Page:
MEXICALI, Mexico - When
U.S. customs officials discovered the latest tunnel under the border
last month, they were stunned. Complete with concrete floor and an
intercom system, the passage ran nearly 200 yards from a house on one
side of a rusty metal fence, under two streets and an apartment
complex, to emerge in an unassuming tract home in California.
Though more elaborate, the tunnel is not unlike the 15 others found
during the 1990s, built by drug cartels. But everything in the world
after Sept. 11, 2001, has taken on a different hue. U.S. officials fear
that the tunnels could be used just as easily to smuggle terrorists and
explosives as cocaine or illegal immigrants.
That confluence of worries forms the backdrop for a meeting today in
Texas between President Bush, Mexico's President Vicente Fox and
Canada's Prime Minister Paul Martin. But where issues converge, the
interests of the United States and its neighbors may not.
For Bush and the Republican-led Congress he must work with, security
is on top of the agenda. For Mexico, it is immigration changes that
would open the border to a freer flow of migrant workers. For liberal
Canada, it is the imperative of foreign and domestic policies that
increasingly diverge from Washington's conservative consensus.
Senior Bush administration officials said Tuesday that the three
leaders were not expected to announce any concrete agreements after the
one-day meeting at Baylor University in Waco, which will be followed by
a lunch at the Bush ranch in Crawford.
Instead, the three men will announce a new framework and timetable
for resolving a host of sticky trade and security issues, among them
letting more workers cross borders legally for jobs and improving
cooperation against terrorists.
A year ago, Bush proposed greatly expanding a guest-worker program
for Mexican laborers. But to Fox's great dismay, the idea has faded. In
the past two weeks, U.S. diplomats have made it clear that Congress is
unlikely to act unless Mexico does more to tighten up the border and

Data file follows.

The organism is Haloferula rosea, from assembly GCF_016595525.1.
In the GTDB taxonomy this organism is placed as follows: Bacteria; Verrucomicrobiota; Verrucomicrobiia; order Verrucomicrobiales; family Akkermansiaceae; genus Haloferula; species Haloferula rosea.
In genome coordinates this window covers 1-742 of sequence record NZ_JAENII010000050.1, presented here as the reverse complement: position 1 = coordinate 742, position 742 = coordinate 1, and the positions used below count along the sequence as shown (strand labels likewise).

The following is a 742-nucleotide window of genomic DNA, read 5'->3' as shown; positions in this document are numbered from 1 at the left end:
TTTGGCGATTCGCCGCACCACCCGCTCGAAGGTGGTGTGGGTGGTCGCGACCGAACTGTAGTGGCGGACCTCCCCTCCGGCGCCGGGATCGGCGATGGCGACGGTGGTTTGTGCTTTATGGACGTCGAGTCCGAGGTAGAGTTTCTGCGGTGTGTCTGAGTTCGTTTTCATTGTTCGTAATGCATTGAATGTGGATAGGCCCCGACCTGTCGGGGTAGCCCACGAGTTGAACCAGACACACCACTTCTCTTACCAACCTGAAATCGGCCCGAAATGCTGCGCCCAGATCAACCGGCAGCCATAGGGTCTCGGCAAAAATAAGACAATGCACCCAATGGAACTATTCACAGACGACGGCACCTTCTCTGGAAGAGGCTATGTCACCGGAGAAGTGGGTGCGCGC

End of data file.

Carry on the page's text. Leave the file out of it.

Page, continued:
reduce the crime on its side.
``What Mexico needs to understand is that migration is viewed
largely as a security issue in the United States, and they appear to
think that that is not as important as we do,'' said Sen. John Cornyn,
R-Texas, who has taken a lead in the debate on expanding a guest-worker
Perhaps nowhere is the inexorable nature of the northward migration
of Mexicans -- and the vulnerability of the United States to
infiltration, whether by migrants or by terrorists -- more apparent
than in Mexicali and in its sister California city, Calexico.
Investigators say they doubt that the builders of the elaborate
tunnel would have spent an estimated $1 million just to smuggle migrant
workers headed for jobs picking grapes or working at convenience
stores. It is more likely, they said, that the tunnel was built to
smuggle lucrative drugs like cocaine and heroin, but another line of
investigation is that its builders might have intended to sell passage
to terrorists or other criminals.
Meanwhile, the alarms have been sounding in Washington about the
post-Sept. 11 dangers of a porous, 2,000-mile-long border. James Loy,
the deputy secretary of homeland security, said last month that
intelligence reports showed that Al-Qaida terrorists are likely to try
to enter the country from Mexico, across whose border at least 300,000
people flow every year virtually undetected and with impunity.
Porter Goss, the director of central intelligence, told the Senate
Armed Services Committee last week that the United States is vulnerable
to terrorists infiltrating through ``its back patio.''
But for Fox, a tighter border that keeps Mexicans from desperately
needed jobs in the United States is not necessarily in his interest.
Last week, in a sharp divergence from Washington, he publicly decried a
measure passed in the House of Representatives that would mandate the
completion of a long-stalled security wall between Tijuana and San
Far from being completed, he said, the wall should be knocked down.
``No country that is proud of itself should construct walls,'' he told
reporters in Mexico City on March 15. ``No one can isolate oneself
these days with a wall.''
He and other proponents of immigration reform and the guest-worker
program argue that higher walls and tighter controls will do more harm
than good, by forcing more migrants to take illegal routes, and thus
making it easier for terrorists to cross illegally as well.